Executor of an estate

Estate planning involves creating wills and trusts that name executors or trustees. Both executors and trustees are fiduciaries—that is, persons in charge of someone else’s property or affairs. An executor oversees the carrying out of a decedent’s will, while a trustee manages a trust on behalf of the trust creator.

Read on as Jackie Bedard, founding attorney of Carolina Family Estate Planning in Cary, North Carolina, outlines the main functions of executors and trustees in North Carolina.

Executors in North Carolina

An executor, sometimes called a personal representative, is a person who takes care of a decedent’s financial affairs. If a deceased person’s will does not nominate an executor, the local court will appoint one. If you wish to assume the responsibility of executor, you'll need to learn how to get appointed as executor by the Court. To qualify to serve as an executor in North Carolina, executors or personal representatives must be older than 18 and of sound mind.

In a probate proceeding, the executor named in the decedent’s will receives an official court document granting them authority to settle the decedent’s estate. The executor may cooperate with the estate attorney in providing necessary information to the probate court.

In case of property that does not require probate, such as trust properties or life insurance proceeds, the executor will still take care of estate administration, which may include:

  • Organizing the decedent’s property, such as a house, car, or furniture
  • Making an estate inventory
  • Sourcing valuation of the decedent’s assets
  • Filing the decedent’s final tax returns and paying any remaining bills
  • Distributing the estate to the decedent’s heirs

Read our article that goes into more detail: What Legal Duties Does an Executor or Personal Representative Have in North Carolina?

Trustees in North Carolina

A trustee manages any property that a trust holds. Once a trust creator, or grantor, dies or loses the ability to function as trustee, the successor trustee takes over trust management.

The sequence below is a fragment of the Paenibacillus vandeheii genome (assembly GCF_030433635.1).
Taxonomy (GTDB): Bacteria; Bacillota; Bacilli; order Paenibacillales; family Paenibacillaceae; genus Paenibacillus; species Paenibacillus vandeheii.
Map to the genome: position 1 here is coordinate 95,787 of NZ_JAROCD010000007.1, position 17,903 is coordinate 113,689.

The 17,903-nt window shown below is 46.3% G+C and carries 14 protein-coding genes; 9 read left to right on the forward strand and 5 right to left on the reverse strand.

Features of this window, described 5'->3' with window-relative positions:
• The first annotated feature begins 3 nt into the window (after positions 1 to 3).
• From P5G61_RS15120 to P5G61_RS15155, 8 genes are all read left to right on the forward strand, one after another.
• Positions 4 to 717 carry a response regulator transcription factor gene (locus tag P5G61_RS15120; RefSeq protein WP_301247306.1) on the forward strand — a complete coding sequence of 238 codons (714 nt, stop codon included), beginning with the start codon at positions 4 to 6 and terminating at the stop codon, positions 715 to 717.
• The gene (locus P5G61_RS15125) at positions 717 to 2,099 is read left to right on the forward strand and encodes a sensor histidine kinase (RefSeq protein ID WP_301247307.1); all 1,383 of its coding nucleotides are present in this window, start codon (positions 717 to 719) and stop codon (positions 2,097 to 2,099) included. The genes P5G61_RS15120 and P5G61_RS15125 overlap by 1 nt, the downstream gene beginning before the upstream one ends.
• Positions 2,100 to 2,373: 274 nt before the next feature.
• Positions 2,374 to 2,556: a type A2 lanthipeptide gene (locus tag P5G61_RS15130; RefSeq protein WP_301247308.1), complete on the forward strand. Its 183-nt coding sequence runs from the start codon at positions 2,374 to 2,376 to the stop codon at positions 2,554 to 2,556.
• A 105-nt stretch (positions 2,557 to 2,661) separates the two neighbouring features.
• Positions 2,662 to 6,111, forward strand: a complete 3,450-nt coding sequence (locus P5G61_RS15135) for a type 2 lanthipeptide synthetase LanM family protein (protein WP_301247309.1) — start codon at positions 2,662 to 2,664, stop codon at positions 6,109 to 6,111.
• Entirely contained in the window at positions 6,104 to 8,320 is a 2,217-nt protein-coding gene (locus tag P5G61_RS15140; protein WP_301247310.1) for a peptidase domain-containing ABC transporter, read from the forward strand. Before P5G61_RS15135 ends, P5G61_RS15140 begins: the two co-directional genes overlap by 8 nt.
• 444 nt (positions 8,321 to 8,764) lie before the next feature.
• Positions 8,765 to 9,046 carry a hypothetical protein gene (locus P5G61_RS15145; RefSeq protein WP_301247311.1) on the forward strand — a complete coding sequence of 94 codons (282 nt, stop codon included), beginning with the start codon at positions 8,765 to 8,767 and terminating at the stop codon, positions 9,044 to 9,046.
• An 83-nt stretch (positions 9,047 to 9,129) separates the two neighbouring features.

The trustee’s responsibilities may include the following:

  • Identifying, appraising, and valuing trust assets
  • Paying the trust’s bills
  • Filing tax returns on behalf of the trust
  • Sending relevant notifications to heirs and beneficiaries
  • Distributing trust assets to beneficiaries

Executors vs. Trustees

In a nutshell, any assets held in the deceased person’s individual name are the responsibility of the will executor. A trustee is in charge of any assets that the trust creator transferred to a trust or that pass to the trust by beneficiary designation upon the trust creator’s death.

For example, let’s say that Mr. Smith has an investment account, which he transfers into a trust before his death. Once Mr. Smith dies, the successor trustee can continue managing the account after presenting a copy of Mr. Smith’s death certificate.

However, if Mr. Smith had not placed the account into the trust but had left the investment account in his individual name, the will executor would need to take care of it after his death.

Can One Person Function as Both an Executor and a Trustee?

The same person may be named as both the executor and the successor trustee. Many times, estate owners will choose to appoint one person they rely on as both an executor and a trustee so that one person can oversee and coordinate all final affairs after the estate owner’s death.